Like a kind of musical contortionist, Stefano Bollani keeps repositioning himself with eye-popping ease. The diversity and eclecticism of Bollani's projects are reflected in the sweeping breadth of his vocabulary; his output as leader on ECM alone, since his debut Piano Solo
(ECM, 2006), is indicative of his adventurous spirit. That solo outing was followed by Orvieto
(ECM, 2011), a joyous duologue with Chick Corea
, whereas the exhilarating O Que Sera
(ECM, 2013) coupled the Italian with Brazilian bandolim player Hamilton de Holanda. With Bollani virtuosity is a given, but the pianist's first ECM effort fronting a group is a more expansive portrait of Bollani's compositional élan.
Bollani unites faces old and new. Danish duo Morten Lund and Jesper Bodilsen
have been cornerstones of Bollani's trio since Mi Ritorni in Mente
(Stunt, 2004); a decade and two further recordings on, the trio's well-honed conversational fluidity leaves an indelible mark on these nine originals. Bollani and Mark Turner
pick up where they left off on Enrico Rava
's New York Days
(ECM, 2008), with the saxophonist's darker, leaner lines contrasting with the pianist's sunnier, more expansive phrasing. Bill Frisell
whose ECM connection dates to the late 1970sis the ace in Bollani's sleeve, bringing his trademark sinewy lyricism to the mix.
Bollani juggles the musicians in duo, trio, quartet and quintet formations. Perhaps the album's most engaging tracks, however, are when all hands are on deck: on the delightfully breezy calypso "Easy Healing," whether soling or comping, the five musicians dance and sing as one; bebop as spoken by Thelonious Monk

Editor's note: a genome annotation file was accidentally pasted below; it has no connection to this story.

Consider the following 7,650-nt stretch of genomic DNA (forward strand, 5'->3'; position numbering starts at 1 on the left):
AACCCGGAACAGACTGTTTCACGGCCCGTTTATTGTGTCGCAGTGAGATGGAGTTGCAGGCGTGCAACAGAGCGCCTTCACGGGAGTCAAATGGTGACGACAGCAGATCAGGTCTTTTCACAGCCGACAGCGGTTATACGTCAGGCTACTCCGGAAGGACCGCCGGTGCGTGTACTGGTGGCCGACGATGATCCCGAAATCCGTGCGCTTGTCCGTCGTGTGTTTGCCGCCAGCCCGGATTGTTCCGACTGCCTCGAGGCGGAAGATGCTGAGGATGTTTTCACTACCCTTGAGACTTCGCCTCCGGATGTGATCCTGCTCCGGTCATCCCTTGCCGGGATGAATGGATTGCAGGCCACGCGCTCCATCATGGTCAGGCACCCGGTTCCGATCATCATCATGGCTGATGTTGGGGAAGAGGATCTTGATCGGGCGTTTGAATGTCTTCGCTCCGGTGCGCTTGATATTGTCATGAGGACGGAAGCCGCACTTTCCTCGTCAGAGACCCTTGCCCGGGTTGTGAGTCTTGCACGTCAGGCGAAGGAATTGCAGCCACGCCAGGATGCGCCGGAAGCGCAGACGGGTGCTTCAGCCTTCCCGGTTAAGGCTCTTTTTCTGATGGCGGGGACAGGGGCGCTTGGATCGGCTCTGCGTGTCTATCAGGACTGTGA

colors "No Pope No Party," with all five musicians turning on the style in a series of wonderful solos. The slow-burning atmospherics of the gently haunting "Vale" and the elegant, deceptively powerful "Tales from the Time Loop" are among the most seductive compositions Bollani has yet penned.
Bollani and Frisell dovetail more closely on the delicate quartet lullaby "Ismene" and get tighter still on the duet "Teddy," where lead and comping lines happily blur. The latter track is apparently inspired by Teddy Wilson
; whilst Wilson's influence here isn't obvious, Bollani's approach to the piano in general shares the playfulness, swing and flashing cadenzas characteristic of Wilson and, in Bollani's more exuberant gestures, of another great of that generation, Art Tatum
. Perhaps it's Frisell's influence, but Bollani's playing has rarely sounded more pared back and essential as it does on this album.
"Aloba e Kurda," a trio workout fusing baroque, jazz and folkloric influences sees Bollani at his most compellingrestlessly exploring, always melodic. The balladic "Las Hortensias" features lyrical solos from Bodilsen and Turner, with Lund's skittering brushes and Bollani's subtle comping stirring the currents; Bodilsen and Lund drop out, leaving piano and saxophone to converse in harmony. When the quartet reunites on the fleeting coda its imprint is as delicate as a breeze rustling leaves.
The cover art-work isn't your typical ECM fare, but if walls of smoke born of conflict are sadly all too familiar sights on the TV news, then Bollani's optimism and his perpetually uplifting music are potent reminders that there's also much to celebrate in this life.